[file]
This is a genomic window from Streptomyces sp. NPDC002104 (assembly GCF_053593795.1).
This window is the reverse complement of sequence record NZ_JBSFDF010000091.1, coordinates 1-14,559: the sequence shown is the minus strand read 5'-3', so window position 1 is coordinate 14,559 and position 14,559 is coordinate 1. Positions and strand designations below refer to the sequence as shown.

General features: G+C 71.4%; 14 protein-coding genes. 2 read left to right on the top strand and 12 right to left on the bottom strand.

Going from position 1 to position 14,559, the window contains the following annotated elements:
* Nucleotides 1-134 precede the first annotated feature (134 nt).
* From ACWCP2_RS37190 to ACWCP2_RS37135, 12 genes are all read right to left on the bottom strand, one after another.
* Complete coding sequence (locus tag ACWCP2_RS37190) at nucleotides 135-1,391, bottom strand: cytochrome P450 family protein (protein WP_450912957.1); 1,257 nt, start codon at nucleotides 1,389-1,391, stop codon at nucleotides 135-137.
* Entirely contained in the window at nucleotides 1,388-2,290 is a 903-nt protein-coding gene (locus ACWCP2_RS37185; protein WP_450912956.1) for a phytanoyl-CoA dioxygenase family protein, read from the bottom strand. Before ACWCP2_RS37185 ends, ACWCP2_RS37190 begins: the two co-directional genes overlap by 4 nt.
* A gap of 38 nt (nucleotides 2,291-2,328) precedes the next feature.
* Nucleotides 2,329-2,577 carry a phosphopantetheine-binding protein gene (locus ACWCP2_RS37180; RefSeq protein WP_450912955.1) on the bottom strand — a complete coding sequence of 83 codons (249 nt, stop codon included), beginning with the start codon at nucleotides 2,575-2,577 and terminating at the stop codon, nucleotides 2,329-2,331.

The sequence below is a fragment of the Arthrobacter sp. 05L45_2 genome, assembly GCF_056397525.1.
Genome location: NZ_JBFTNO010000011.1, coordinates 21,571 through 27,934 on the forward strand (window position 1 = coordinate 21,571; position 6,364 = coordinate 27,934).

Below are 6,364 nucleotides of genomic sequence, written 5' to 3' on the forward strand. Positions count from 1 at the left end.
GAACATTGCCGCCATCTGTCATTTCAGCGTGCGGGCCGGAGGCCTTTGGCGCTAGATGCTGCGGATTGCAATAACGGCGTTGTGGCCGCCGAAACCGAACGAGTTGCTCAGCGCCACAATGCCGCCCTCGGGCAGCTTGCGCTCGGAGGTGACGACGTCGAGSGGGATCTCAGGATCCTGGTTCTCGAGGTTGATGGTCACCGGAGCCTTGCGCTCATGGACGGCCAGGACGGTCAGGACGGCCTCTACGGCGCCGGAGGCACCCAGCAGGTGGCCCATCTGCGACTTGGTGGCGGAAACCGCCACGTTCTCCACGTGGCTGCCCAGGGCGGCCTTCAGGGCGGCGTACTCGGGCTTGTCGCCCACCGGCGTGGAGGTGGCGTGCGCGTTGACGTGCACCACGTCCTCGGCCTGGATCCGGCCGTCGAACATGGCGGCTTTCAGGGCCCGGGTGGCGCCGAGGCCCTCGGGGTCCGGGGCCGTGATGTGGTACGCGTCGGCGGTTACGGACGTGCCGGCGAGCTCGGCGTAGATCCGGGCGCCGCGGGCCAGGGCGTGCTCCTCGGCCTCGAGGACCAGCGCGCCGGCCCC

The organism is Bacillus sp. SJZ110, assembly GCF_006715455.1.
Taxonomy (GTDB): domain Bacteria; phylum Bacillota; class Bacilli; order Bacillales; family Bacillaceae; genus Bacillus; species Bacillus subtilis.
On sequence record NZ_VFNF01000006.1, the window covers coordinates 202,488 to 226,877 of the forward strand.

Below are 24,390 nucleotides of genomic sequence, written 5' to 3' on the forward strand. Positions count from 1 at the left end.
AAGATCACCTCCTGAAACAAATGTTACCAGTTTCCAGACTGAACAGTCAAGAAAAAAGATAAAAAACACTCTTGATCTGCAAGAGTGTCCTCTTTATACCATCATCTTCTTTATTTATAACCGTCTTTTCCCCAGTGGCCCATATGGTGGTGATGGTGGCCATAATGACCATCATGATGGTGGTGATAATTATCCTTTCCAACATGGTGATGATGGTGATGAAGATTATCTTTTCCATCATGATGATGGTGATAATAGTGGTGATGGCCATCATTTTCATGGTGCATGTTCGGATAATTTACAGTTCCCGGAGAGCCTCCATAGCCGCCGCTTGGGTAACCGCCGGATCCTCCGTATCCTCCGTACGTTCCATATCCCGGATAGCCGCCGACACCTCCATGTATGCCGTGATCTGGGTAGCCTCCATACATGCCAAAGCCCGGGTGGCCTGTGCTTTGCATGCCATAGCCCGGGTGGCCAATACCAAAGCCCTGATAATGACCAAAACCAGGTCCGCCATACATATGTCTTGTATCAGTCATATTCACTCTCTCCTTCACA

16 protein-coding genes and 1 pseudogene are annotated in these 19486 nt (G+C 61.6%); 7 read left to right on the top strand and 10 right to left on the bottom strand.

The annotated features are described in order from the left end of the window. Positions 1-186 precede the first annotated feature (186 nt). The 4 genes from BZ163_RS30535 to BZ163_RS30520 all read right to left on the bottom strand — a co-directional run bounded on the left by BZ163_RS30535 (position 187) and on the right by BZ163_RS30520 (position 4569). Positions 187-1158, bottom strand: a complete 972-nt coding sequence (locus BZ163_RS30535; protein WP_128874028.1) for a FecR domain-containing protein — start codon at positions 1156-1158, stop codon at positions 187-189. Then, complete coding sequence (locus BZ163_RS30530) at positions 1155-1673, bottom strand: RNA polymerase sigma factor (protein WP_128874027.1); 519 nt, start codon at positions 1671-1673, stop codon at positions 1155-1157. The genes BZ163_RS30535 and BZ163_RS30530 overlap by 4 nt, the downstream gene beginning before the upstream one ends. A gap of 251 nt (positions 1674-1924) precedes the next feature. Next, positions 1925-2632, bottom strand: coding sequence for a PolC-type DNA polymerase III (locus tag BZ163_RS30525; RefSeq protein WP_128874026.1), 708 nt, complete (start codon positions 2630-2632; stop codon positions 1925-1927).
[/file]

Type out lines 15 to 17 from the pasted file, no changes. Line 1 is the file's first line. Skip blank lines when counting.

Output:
The organism is Bacillus sp. SJZ110, assembly GCF_006715455.1.
Taxonomy (GTDB): domain Bacteria; phylum Bacillota; class Bacilli; order Bacillales; family Bacillaceae; genus Bacillus; species Bacillus subtilis.
On sequence record NZ_VFNF01000006.1, the window covers coordinates 202,488 to 226,877 of the forward strand.